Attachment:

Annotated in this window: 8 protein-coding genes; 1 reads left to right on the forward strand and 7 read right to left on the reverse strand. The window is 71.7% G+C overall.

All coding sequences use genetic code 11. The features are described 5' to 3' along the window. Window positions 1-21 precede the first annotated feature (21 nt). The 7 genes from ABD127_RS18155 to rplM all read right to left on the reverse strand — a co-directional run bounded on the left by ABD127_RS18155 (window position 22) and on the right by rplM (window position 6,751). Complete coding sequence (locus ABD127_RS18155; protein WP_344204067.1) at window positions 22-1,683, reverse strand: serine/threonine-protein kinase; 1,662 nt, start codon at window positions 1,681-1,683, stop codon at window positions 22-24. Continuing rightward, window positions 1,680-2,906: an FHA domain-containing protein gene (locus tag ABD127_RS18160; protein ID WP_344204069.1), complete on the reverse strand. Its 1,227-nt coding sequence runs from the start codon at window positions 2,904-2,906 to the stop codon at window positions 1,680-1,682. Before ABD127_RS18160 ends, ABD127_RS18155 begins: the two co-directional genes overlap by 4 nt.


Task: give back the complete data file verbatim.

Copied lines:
Annotated in this window: 8 protein-coding genes; 1 reads left to right on the forward strand and 7 read right to left on the reverse strand. The window is 71.7% G+C overall.

All coding sequences use genetic code 11. The features are described 5' to 3' along the window. Window positions 1-21 precede the first annotated feature (21 nt). The 7 genes from ABD127_RS18155 to rplM all read right to left on the reverse strand — a co-directional run bounded on the left by ABD127_RS18155 (window position 22) and on the right by rplM (window position 6,751). Complete coding sequence (locus ABD127_RS18155; protein WP_344204067.1) at window positions 22-1,683, reverse strand: serine/threonine-protein kinase; 1,662 nt, start codon at window positions 1,681-1,683, stop codon at window positions 22-24. Continuing rightward, window positions 1,680-2,906: an FHA domain-containing protein gene (locus tag ABD127_RS18160; protein ID WP_344204069.1), complete on the reverse strand. Its 1,227-nt coding sequence runs from the start codon at window positions 2,904-2,906 to the stop codon at window positions 1,680-1,682. Before ABD127_RS18160 ends, ABD127_RS18155 begins: the two co-directional genes overlap by 4 nt.